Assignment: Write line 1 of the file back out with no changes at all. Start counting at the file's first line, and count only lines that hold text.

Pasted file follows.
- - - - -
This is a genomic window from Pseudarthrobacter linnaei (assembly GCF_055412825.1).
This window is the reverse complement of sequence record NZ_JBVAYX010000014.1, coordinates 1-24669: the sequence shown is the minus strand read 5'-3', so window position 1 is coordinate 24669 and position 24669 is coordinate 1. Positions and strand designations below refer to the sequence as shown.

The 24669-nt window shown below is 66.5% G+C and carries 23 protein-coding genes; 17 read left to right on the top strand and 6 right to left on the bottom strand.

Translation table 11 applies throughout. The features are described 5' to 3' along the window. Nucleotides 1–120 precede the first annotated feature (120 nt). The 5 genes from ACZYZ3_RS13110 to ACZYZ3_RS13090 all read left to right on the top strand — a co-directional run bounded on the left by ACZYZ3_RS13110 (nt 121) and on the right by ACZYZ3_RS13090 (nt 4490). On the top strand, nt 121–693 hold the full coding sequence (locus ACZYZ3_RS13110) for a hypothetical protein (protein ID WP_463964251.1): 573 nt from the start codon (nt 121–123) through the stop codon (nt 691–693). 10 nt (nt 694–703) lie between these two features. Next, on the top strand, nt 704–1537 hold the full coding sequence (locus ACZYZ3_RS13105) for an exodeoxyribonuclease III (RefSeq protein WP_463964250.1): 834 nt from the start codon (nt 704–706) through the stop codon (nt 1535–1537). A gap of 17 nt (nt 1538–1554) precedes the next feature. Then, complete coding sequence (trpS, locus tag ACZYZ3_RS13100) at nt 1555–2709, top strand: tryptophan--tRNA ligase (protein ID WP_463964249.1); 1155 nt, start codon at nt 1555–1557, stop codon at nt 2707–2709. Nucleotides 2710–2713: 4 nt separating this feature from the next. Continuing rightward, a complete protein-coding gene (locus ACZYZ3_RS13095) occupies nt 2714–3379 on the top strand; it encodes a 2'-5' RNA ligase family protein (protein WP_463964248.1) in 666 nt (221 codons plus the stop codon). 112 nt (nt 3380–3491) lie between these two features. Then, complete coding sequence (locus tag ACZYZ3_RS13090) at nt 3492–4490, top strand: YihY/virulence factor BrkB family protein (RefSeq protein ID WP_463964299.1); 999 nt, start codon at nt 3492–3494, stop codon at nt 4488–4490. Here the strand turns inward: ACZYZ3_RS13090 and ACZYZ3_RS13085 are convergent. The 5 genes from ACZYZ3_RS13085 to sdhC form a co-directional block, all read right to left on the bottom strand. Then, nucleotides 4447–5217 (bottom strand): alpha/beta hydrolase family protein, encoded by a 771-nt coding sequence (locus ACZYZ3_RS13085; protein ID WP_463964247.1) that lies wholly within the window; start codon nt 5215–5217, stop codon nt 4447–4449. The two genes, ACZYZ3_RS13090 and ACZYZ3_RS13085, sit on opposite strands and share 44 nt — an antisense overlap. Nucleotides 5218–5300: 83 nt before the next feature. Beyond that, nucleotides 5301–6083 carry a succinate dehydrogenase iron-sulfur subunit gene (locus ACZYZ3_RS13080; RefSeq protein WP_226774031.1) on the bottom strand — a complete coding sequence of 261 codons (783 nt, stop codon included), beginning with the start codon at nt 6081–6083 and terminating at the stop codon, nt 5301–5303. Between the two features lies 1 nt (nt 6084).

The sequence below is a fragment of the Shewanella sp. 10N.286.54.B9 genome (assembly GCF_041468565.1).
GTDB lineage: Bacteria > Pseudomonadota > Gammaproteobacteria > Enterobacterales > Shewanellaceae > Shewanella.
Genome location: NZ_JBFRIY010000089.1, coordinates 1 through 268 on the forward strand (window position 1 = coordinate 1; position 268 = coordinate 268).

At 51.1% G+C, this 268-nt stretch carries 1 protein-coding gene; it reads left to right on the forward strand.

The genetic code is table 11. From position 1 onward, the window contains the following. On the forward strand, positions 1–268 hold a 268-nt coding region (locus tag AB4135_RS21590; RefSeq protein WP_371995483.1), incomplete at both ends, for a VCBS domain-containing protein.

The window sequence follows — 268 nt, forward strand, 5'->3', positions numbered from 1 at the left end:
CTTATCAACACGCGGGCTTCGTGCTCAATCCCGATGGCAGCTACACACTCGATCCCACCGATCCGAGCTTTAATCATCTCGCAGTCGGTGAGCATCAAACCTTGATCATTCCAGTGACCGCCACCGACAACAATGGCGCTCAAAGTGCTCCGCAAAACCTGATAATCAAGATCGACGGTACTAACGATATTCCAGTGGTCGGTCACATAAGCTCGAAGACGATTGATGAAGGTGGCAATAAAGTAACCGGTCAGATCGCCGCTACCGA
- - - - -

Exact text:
This is a genomic window from Pseudarthrobacter linnaei (assembly GCF_055412825.1).